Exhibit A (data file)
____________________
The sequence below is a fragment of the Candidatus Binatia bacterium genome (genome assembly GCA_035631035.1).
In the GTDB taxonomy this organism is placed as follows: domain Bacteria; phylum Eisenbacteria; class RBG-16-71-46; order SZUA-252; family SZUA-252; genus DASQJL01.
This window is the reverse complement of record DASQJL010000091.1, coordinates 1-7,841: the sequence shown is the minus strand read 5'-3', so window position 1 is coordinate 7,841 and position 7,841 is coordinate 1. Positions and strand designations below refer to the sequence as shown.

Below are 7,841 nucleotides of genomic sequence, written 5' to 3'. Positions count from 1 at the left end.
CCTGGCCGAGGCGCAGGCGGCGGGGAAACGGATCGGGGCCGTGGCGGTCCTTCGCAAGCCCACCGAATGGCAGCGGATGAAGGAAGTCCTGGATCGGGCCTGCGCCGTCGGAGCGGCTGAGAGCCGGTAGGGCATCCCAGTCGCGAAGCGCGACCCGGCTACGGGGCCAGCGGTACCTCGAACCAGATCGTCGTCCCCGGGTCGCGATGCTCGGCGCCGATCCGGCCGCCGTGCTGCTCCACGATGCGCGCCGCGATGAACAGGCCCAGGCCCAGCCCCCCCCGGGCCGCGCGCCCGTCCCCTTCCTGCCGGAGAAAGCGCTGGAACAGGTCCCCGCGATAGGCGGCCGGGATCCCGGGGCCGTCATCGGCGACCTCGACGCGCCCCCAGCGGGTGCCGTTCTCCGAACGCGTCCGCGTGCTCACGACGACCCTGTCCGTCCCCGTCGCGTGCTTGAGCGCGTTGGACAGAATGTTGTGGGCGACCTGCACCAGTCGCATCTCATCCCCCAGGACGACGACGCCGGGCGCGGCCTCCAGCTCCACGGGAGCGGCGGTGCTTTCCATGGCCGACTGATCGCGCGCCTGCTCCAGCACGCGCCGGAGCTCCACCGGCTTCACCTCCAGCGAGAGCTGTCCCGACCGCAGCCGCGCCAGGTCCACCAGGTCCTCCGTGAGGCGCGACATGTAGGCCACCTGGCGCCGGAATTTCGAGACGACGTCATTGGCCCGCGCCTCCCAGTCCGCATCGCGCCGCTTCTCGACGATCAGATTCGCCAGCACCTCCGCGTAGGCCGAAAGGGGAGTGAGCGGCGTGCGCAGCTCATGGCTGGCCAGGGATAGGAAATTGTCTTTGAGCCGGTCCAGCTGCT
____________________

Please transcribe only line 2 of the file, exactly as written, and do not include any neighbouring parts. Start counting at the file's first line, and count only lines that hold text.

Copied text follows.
In the GTDB taxonomy this organism is placed as follows: domain Bacteria; phylum Eisenbacteria; class RBG-16-71-46; order SZUA-252; family SZUA-252; genus DASQJL01.